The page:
The Austronesian Languages of Asia and Madagascar  book cover
1st Edition

The Austronesian Languages of Asia and Madagascar

ISBN 9780700712861
Published December 16, 2004 by Routledge
864 Pages

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Book Description

Some 800 Austronesian languages are spoken in the area extending from Madagascar to eastern Indonesia and to the north to Taiwan and the Philippines. They vary greatly in almost every possible respect, including the size and social make-up of the speech communities and their typological profiles. This book is designed to serve as a reference work and in-depth introduction to these languages, providing a source of basic information for linguists and other professionals concerned with this area. It highlights the cultural and linguistic diversity of this group of languages while at the same time keeping track of their common heritage.

Five introductory articles on linguistic history, language politics, language endangerment, ritual speech and special registers, and major typological features have the entire area in their scope and provide a balanced and up-to-date discussion of the major issues. The core of the volume consists of grammatical sketches of twenty languages plus three chapters dealing with different aspects of Malay (Old Malay, Malayic varieties and Colloquial Indonesian), representing a good cross-section of the linguistic diversity found in the area.

Table of Contents

1. The Austronesian languages of Asia and Madagascar: A historical perspective - K. Alexander Adelaar

2. Language shift and endangerment - Margaret Florey

3. Colonial history and language policy in Insular Southeast Asia and Madagascar - Hein Steinhauer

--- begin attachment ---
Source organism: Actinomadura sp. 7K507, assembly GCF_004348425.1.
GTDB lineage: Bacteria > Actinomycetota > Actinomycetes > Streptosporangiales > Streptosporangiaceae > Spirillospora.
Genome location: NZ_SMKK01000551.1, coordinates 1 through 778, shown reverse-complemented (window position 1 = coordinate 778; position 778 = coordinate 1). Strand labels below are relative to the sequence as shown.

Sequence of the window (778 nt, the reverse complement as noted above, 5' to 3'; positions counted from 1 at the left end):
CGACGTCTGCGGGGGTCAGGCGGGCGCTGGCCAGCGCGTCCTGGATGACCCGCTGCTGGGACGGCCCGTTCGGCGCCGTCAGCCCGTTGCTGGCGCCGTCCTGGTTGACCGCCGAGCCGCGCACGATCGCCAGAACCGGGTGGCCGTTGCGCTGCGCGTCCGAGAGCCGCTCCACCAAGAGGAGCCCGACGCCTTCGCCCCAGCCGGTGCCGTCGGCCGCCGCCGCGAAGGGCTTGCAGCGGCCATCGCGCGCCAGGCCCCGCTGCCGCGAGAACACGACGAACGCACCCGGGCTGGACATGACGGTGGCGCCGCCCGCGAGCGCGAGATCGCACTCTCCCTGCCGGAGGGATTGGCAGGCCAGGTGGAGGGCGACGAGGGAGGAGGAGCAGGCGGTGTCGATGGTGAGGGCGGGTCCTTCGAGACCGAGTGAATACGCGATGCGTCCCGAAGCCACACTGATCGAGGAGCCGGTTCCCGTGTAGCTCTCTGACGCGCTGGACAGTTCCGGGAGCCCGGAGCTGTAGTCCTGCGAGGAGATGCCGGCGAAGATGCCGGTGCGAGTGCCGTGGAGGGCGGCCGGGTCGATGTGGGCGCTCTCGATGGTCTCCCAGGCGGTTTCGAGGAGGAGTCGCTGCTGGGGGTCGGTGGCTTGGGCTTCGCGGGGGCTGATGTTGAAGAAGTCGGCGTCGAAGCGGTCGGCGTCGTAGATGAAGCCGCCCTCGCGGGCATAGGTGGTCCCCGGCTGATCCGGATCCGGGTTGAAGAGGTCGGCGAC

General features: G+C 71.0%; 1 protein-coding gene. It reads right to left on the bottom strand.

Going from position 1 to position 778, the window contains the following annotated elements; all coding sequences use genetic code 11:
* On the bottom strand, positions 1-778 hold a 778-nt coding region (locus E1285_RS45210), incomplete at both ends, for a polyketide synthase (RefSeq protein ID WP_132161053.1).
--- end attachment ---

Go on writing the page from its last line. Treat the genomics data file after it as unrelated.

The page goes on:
4. Ritual languages, special registers and speech decorum in Austronesian languages - James J. Fox

5. The Austronesian languages of Asia and Madagascar: Typological characteristics - Nikolaus P. Himmelmann

6. Old Malay - Waruno Mahdi

7. Structural Diversity in the Malayic subgroup - K. Alexander Adelaar

8. Colloquial Indonesian - Michael C. Ewing

9. Tsou - Elizabeth Zeitoun

10. Seediq - Naomi Tsukida

11. IIoko - Carl Rubino

12. Tagalog - Nikolaus P. Himmelmann

13. Sama (Bajau) - Jun Akamine

14. Kimaragang - Paul Kroeger

15. Belait - Adrian Clynes

16. Malagasy - Janie Rasoloson & Carl Rubino

17. Phan Rang Cham - Graham Thurgood

18. Moken and Moklen - Michael D. Larish

19. Karo Batak - Geoff Woollams

20. Nias - Lea Brown

21. Javanese - Alexander K. Ogloblin

22. Buol - Erik Zobel

23. Makassar - Anthony Jukes

24. Mori Bawah - David Mead

25. Kambera - Marian Klamer

26. Tetun and Leti - Aone van Engelenhoven & Catharina Williams-van Klinken

27. Taba - John Bowden

28. Biak - Hein Steinhauer

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Alexander Adelaar is Associate Professor and Reader in Indonesian at the University of Melbourne, Australia. His main publications are on Austronesian historical and descriptive linguistics, especially Malay varieties, Malagasy, languages of West Borneo and Siraya (Taiwan).

Nikolaus P. Himmelmann was previously Professor and Chair at the Westfalische Wilhelms-Universitat, Germany. He has done fieldwork in the Philippines (Tagalog), Sulawesi (Tomini-Tolitoli languages) and East Timor (Waima'a) and published widely on a number of core issues in Austronesian grammar, including the nature of lexical and syntactic categories and voice.